Three visions under perusal
A digital archive, a food and wine visitor centre and a woodturners workshop were all put forward as possible new tenants for the historic Stoneycroft homestead on the outskirts of Hastings.
But Hastings District Council yesterday held off making a decision on which would be the most suitable candidate to use the grand building and its grounds, which it bought in 2005.
Those presenting each proposal stood to tell the council’s community services committee why their group should get the nod to move into the site.
All submitters agreed the homestead was in a prime location, on the corner of Omahu Rd and the Hawke’s Bay Expressway, its colonial style architecture and history would be an attractive drawcard for visitors.
Most councillors, however, wanted reassurances of each project’s financial viability which prompted a decision for more time to peruse business plans.
The community Foundation Hawke’s Bay headed the plan for a digital archive and its board member James Morgan presented its plan to the council.
“It is about preserving our own Hawke’s Bay history before it is lost. There is nowhere else better in the world where this information can be saved for the region other than here in Hawke’s Bay,” he said.
Peter and Nicola McIntosh moved back to Hawke’s Bay a few years ago to begin work on a plan to set up the region’s first food and wine visitor centre.
Mr McIntosh told the council the Stoneycroft homestead appeared as an ideal place for the initiative, one which he had seen work successfully when he lived in Australia.
He envisaged the homestead would include a gallery, a cafe and a food and wine centre showroom. Outside sample vines could be planted to show the varieties of wine grown in the region.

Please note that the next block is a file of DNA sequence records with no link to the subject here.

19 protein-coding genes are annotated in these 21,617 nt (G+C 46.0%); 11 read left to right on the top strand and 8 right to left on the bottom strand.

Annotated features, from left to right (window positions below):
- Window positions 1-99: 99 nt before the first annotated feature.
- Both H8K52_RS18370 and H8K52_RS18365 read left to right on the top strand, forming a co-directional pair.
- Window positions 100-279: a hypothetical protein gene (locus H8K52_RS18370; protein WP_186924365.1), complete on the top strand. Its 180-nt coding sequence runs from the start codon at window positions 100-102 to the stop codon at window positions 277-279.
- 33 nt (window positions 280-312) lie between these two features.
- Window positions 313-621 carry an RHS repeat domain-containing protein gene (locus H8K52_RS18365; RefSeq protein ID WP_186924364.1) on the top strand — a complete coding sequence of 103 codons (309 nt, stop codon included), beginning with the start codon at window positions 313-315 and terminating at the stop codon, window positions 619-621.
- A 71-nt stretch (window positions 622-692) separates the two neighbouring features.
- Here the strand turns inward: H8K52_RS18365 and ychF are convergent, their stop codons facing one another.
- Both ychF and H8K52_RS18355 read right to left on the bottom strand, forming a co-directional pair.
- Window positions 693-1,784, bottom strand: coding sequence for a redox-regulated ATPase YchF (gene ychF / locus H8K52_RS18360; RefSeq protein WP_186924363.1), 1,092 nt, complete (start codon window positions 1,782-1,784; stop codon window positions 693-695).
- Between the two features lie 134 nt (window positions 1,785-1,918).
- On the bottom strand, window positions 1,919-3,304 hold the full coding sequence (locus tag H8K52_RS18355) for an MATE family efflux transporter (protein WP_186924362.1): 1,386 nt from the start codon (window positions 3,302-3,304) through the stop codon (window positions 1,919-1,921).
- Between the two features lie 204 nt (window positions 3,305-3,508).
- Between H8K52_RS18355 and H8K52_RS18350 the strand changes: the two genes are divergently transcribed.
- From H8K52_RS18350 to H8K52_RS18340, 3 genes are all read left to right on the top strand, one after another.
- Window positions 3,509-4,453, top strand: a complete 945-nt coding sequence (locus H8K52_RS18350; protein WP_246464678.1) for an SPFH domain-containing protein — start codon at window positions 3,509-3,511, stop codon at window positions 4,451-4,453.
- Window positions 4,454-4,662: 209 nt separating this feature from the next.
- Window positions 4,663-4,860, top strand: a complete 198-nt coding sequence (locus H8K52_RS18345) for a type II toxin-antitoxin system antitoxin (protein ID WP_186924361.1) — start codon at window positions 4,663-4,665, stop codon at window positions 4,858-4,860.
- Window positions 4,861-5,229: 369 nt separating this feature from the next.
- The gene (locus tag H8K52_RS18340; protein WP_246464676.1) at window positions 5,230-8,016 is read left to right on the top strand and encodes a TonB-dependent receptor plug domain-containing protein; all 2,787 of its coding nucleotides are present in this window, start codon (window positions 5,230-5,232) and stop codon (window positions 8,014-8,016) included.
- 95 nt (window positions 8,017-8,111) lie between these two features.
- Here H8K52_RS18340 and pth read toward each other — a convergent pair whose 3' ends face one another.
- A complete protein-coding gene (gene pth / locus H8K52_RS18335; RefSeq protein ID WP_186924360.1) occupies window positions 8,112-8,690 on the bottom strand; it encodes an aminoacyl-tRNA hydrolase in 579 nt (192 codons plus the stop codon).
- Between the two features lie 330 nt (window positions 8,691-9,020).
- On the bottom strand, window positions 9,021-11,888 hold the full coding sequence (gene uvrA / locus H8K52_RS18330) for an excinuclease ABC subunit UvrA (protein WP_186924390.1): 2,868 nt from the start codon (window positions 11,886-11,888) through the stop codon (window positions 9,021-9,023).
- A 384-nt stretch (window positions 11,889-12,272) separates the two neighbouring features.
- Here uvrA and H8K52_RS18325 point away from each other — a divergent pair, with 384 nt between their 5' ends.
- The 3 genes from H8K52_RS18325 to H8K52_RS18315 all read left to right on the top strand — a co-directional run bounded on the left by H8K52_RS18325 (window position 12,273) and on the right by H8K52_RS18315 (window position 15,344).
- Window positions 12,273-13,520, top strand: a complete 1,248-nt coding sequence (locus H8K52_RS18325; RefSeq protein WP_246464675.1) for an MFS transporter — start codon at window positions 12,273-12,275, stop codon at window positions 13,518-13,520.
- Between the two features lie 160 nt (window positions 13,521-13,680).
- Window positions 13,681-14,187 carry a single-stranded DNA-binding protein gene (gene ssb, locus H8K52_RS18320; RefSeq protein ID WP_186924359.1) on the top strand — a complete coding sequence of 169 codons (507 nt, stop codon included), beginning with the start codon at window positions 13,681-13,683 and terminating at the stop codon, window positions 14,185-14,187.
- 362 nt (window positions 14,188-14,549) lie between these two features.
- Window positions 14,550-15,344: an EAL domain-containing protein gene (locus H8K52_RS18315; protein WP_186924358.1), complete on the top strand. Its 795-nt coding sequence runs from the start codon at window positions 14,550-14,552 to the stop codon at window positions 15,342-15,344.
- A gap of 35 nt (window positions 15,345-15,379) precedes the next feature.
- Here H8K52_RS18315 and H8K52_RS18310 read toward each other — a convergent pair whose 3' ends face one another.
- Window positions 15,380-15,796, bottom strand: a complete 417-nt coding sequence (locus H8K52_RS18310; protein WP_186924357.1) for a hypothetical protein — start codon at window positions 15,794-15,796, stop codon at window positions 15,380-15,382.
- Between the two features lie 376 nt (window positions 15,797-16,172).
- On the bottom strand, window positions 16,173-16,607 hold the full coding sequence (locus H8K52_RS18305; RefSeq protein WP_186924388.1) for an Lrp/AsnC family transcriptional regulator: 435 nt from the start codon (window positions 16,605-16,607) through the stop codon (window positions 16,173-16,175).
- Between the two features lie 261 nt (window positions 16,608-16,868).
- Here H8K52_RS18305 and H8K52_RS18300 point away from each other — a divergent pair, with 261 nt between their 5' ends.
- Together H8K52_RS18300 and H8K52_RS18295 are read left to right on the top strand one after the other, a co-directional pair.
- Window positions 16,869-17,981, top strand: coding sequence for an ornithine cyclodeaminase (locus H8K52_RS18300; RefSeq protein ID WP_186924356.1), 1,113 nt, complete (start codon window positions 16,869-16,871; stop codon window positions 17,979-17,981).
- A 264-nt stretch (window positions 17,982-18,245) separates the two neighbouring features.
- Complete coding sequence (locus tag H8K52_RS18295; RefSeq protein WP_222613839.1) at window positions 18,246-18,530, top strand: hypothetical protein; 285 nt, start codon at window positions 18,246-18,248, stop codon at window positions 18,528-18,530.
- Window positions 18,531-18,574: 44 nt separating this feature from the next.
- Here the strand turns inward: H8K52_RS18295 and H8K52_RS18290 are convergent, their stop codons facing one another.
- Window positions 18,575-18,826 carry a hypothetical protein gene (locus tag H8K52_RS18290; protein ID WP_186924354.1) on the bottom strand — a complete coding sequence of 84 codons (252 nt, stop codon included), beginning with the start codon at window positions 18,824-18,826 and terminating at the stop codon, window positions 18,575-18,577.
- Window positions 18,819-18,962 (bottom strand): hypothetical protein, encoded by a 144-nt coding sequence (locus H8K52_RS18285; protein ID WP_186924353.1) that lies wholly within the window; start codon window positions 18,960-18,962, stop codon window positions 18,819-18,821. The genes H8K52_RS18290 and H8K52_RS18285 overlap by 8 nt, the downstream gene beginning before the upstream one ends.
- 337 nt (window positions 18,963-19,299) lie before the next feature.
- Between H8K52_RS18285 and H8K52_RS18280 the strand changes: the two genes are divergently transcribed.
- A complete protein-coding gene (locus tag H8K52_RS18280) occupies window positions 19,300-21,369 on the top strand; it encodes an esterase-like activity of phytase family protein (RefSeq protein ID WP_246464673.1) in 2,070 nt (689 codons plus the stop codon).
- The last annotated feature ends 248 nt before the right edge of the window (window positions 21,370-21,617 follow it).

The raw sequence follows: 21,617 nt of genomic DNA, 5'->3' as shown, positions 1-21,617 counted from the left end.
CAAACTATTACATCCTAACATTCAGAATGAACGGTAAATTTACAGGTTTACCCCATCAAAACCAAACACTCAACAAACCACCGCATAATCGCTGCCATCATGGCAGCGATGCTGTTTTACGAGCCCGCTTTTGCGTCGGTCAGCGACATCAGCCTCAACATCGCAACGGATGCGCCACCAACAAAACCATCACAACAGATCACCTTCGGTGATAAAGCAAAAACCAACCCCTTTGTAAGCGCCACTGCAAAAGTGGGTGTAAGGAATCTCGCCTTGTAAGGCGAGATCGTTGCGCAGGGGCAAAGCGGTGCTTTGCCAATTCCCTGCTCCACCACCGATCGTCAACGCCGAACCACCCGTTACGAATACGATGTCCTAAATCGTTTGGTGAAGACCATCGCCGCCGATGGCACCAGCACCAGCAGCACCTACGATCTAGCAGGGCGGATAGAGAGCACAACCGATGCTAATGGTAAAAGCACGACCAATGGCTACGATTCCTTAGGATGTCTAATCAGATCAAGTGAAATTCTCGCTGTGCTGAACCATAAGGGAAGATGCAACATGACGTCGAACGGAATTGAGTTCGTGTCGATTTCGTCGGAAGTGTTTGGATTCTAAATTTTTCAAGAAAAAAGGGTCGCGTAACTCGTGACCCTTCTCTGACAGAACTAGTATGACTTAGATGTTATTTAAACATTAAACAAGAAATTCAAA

Hawke’s Bay Woodturners Guild said the homestead would be ideal for a new workshop and the ground’s wool shed could be used as a gallery to sell work produced by its members.
Committee member Mike Brough said the group currently worked from clubrooms at Waiohiki near Taradale and was funded by Aoraki Polytechnic to tutor a Certificate in Woodturning course.
A detailed business plan for each application had been handed in to council staff but councillors had not had a chance to read the documents.
The council’s chief executive Ross McLeod said the councillors probably haven’t had enough time to consider all of the information presented at the meeting to make a decision.
He said councillors should take more time to read over business plans and look over the presentations again before making a decision on Stoneycroft’s future.
Hawke’s Bay Woodturners Guild: Wants to move into Stoneycroft to use it as a workshop for members and students. It could operate a gallery there to sell work made by its members. A room at the homestead could also be used as a meeting office for its 100 members.
Hawke’s Bay Community Foundation: Wants to set up Hawke’s Bay Digital Archive, as a place to record and keep the region’s history. Work includes specialist scanning machines to make digital records of 9mm film, a room to record oral history, computer access to the archive which could be linked to the National Archive in Wellington.
Peter and Nicola McIntosh: Want to establish Hawke’s Bay’s first Food and Wine Visitor Centre, a place for people to sample the region’s wine and a venue for specialist events during the quieter winter months. A regional history gallery, regional wine gallery and regional produce gallery could feature upstairs in the homestead.
Photo caption – NEW TENANTS: Three groups have asked to be the new tenants of Hastings District Council’s Stoneycroft homestead, near the Hawke’s Bay Expressway, west of the city.
PICTURE/ PAUL TAYLOR